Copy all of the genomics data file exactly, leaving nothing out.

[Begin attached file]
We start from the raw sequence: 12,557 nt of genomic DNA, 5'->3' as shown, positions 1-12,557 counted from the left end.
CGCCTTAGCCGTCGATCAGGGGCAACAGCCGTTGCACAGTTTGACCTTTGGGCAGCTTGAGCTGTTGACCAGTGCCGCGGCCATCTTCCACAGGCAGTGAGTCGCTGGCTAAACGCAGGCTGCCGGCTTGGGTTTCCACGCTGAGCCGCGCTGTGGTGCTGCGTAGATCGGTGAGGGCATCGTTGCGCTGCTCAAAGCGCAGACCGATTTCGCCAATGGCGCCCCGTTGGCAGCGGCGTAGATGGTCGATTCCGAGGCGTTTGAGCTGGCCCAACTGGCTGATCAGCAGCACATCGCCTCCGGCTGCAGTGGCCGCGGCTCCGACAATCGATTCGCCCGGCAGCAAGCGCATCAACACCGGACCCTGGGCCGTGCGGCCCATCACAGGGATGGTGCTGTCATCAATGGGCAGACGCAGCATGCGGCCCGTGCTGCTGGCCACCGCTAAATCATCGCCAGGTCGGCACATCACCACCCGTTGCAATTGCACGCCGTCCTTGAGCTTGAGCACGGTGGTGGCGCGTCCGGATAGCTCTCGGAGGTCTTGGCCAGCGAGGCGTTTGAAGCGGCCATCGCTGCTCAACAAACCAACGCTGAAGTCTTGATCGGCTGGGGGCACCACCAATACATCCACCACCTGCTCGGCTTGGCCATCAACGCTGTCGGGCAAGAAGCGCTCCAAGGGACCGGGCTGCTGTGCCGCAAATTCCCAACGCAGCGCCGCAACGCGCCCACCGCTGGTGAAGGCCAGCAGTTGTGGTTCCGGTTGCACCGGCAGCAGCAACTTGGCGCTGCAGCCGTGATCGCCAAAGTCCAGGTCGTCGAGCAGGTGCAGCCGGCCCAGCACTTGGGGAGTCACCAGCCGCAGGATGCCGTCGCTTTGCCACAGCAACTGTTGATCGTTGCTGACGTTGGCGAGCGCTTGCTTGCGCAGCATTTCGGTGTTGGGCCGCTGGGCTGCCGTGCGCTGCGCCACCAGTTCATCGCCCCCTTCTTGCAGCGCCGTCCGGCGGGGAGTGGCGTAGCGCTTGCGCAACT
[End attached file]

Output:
We start from the raw sequence: 12,557 nt of genomic DNA, 5'->3' as shown, positions 1-12,557 counted from the left end.
CGCCTTAGCCGTCGATCAGGGGCAACAGCCGTTGCACAGTTTGACCTTTGGGCAGCTTGAGCTGTTGACCAGTGCCGCGGCCATCTTCCACAGGCAGTGAGTCGCTGGCTAAACGCAGGCTGCCGGCTTGGGTTTCCACGCTGAGCCGCGCTGTGGTGCTGCGTAGATCGGTGAGGGCATCGTTGCGCTGCTCAAAGCGCAGACCGATTTCGCCAATGGCGCCCCGTTGGCAGCGGCGTAGATGGTCGATTCCGAGGCGTTTGAGCTGGCCCAACTGGCTGATCAGCAGCACATCGCCTCCGGCTGCAGTGGCCGCGGCTCCGACAATCGATTCGCCCGGCAGCAAGCGCATCAACACCGGACCCTGGGCCGTGCGGCCCATCACAGGGATGGTGCTGTCATCAATGGGCAGACGCAGCATGCGGCCCGTGCTGCTGGCCACCGCTAAATCATCGCCAGGTCGGCACATCACCACCCGTTGCAATTGCACGCCGTCCTTGAGCTTGAGCACGGTGGTGGCGCGTCCGGATAGCTCTCGGAGGTCTTGGCCAGCGAGGCGTTTGAAGCGGCCATCGCTGCTCAACAAACCAACGCTGAAGTCTTGATCGGCTGGGGGCACCACCAATACATCCACCACCTGCTCGGCTTGGCCATCAACGCTGTCGGGCAAGAAGCGCTCCAAGGGACCGGGCTGCTGTGCCGCAAATTCCCAACGCAGCGCCGCAACGCGCCCACCGCTGGTGAAGGCCAGCAGTTGTGGTTCCGGTTGCACCGGCAGCAGCAACTTGGCGCTGCAGCCGTGATCGCCAAAGTCCAGGTCGTCGAGCAGGTGCAGCCGGCCCAGCACTTGGGGAGTCACCAGCCGCAGGATGCCGTCGCTTTGCCACAGCAACTGTTGATCGTTGCTGACGTTGGCGAGCGCTTGCTTGCGCAGCATTTCGGTGTTGGGCCGCTGGGCTGCCGTGCGCTGCGCCACCAGTTCATCGCCCCCTTCTTGCAGCGCCGTCCGGCGGGGAGTGGCGTAGCGCTTGCGCAACT